these steps:
1
Open the Run Status directive.
2
Locate the entry for your unsaved directive.
3
If the unsaved directive is still running, click the Refresh
button.
4 If the directive continues to run, either click Stop in the action menu
wait for the completion of the run.
5 In the action menu, select Open to open the directive.
6
In the open directive, select Save from the title bar.
, or
150 Chapter 9 / Maintaining SAS Data Loader
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10
Using the vApp
Overview of the vApp for SAS Data Loader . . . . . . . . . . . . . . . . . . . . . . . . . . . . . . . . 151
Play the vApp and Start SAS Data Loader . . . . . . . . . . . . . . . . . . . . . . . . . . . . . . . . . . 151
Tips for Running the vApp . . . . . . . . . . . . . . . . . . . . . . . . . . . . . . . . . . . . . . . . . . . . . . . . . 152
Power Off the vApp . . . . . . . . . . . . . . . . . . . . . . . . . . . . . . . . . . . . . . . . . . . . . . . . . . . . . . . . 153
Overview of the vApp for SAS Data Loader
The SAS Data Loader for Hadoop web application runs inside a virtual machine
or vApp. The vApp is started and managed by a hypervisor application called
VMware Player Pro. The web application uses SAS software in the vApp and on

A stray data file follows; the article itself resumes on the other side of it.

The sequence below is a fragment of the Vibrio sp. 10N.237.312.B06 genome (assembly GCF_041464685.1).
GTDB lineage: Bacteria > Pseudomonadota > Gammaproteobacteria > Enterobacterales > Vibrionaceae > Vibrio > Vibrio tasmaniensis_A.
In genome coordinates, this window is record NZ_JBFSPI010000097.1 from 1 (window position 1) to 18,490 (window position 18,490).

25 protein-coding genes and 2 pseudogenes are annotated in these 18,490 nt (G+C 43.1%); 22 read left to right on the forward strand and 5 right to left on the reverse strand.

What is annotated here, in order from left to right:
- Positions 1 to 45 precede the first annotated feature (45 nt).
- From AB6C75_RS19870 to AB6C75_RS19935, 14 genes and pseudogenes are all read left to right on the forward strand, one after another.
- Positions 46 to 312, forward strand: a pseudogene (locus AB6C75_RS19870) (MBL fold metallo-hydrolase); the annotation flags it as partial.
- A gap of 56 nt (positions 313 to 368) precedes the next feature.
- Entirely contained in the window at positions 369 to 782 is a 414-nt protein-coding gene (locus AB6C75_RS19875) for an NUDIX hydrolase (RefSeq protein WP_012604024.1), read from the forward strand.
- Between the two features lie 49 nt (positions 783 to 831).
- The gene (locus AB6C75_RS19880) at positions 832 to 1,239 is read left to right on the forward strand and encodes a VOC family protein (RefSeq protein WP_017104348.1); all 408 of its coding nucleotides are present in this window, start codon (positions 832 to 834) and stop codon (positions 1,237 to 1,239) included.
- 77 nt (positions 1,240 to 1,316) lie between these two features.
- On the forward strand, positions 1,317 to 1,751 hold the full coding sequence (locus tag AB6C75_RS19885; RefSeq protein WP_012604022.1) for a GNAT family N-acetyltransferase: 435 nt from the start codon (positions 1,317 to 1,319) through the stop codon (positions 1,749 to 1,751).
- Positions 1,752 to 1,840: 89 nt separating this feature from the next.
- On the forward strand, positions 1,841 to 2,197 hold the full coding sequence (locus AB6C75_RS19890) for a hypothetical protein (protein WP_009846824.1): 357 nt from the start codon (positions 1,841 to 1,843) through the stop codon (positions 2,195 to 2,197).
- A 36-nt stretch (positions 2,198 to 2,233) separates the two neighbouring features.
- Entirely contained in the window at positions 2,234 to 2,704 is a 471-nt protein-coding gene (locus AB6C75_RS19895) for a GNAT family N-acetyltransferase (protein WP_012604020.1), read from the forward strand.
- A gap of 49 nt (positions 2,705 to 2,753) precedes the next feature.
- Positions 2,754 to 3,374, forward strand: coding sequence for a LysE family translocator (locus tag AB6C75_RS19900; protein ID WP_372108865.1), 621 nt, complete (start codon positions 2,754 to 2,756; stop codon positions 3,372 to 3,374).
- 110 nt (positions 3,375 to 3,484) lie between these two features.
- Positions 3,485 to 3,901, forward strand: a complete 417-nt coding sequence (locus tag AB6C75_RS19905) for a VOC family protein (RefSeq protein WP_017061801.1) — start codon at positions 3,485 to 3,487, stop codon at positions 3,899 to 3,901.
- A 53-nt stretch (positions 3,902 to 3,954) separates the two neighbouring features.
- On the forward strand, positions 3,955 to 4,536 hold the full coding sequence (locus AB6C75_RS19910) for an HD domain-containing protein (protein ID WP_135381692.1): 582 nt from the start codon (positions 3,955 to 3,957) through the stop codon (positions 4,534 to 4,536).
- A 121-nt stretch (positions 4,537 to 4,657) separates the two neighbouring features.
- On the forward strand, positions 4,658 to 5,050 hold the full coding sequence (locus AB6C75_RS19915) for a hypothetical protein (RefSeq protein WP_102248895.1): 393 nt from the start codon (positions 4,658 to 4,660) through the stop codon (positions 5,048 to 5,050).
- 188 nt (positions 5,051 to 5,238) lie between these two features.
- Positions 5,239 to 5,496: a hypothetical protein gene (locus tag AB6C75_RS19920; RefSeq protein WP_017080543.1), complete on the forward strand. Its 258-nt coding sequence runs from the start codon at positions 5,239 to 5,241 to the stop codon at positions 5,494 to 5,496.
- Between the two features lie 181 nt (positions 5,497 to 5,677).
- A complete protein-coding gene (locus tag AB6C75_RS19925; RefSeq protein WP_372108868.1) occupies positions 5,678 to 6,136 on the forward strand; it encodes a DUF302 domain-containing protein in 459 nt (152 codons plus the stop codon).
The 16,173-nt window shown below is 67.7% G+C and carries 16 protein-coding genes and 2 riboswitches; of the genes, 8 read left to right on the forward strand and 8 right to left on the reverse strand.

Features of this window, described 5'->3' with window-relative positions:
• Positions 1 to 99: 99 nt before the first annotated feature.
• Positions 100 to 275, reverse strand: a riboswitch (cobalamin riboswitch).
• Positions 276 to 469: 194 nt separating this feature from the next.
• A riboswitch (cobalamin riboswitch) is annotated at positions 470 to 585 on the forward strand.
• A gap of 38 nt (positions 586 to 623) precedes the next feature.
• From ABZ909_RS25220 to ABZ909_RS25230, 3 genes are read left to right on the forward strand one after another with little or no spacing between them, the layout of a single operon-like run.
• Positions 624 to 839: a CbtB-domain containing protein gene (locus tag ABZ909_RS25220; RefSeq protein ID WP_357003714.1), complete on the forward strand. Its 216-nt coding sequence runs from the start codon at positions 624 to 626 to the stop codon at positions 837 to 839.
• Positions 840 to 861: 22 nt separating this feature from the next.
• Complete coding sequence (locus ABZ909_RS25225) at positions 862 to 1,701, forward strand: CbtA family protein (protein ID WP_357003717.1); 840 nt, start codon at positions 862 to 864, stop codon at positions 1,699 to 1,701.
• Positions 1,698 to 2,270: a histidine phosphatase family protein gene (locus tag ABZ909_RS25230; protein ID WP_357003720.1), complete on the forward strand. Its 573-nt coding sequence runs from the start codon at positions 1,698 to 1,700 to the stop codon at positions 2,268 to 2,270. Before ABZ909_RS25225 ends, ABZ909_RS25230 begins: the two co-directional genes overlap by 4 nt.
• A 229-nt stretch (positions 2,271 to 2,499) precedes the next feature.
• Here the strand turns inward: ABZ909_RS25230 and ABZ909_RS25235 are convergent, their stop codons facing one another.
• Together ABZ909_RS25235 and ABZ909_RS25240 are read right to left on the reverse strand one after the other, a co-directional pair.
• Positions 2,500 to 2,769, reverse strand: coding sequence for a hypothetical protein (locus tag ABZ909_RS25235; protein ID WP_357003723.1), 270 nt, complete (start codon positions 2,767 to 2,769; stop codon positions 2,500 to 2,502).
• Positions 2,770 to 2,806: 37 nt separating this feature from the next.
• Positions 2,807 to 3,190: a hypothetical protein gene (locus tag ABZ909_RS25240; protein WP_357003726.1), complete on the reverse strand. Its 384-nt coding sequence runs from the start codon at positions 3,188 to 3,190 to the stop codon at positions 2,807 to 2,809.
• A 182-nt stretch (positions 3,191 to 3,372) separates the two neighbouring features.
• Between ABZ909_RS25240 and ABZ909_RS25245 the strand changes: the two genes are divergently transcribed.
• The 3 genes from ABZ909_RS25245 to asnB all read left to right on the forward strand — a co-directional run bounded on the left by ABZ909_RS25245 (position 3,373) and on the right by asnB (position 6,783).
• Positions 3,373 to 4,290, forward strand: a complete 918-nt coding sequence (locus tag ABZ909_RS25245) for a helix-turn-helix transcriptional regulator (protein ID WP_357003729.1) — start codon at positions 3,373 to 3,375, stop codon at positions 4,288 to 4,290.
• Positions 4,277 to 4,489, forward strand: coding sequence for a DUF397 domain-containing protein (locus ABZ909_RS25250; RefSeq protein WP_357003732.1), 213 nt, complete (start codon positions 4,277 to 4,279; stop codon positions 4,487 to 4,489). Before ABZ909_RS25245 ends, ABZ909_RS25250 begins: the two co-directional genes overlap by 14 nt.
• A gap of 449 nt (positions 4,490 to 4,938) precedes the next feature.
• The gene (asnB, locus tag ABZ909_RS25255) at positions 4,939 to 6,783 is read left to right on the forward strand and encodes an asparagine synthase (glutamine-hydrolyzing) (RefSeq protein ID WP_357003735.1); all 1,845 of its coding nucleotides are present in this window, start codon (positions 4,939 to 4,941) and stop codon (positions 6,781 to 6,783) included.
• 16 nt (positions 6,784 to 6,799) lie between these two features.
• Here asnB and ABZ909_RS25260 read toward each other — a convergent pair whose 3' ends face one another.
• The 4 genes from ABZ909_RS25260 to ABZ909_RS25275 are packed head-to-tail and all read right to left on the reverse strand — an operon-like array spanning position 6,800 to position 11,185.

the Hadoop cluster to manage data within Hadoop. The topics in this section
review basic tasks, such as starting and stopping the vApp.
The SAS Data Loader for Hadoop: vApp Deployment Guide is a complete
reference to tasks that can be performed in the vApp, such as the following:
n configure the vApp and SAS Data Loader after installing your SAS software
n migrate from SAS Data Loader 2.2 to SAS Data Loader 2.3
n troubleshoot the vApp start process
n update your vApp software
n if the version of Hadoop on your cluster has changed, change the version of
Hadoop that is specified in the vApp to match
n if the security settings for your cluster have changed, change the security
settings in the vApp to match
n enable logging inside the vApp
n manage your SAS license
Play the vApp and Start SAS Data Loader
Perform these steps to play the vApp and start SAS Data Loader for Hadoop.
1
Open VMware Player Pro.
152 Chapter 10 / Using the vApp
2
Click SAS Data Loader for Hadoop and then, when it appears, click Play
virtual machine.
3
VMware Player Pro requires a minute or two to play the vApp. When the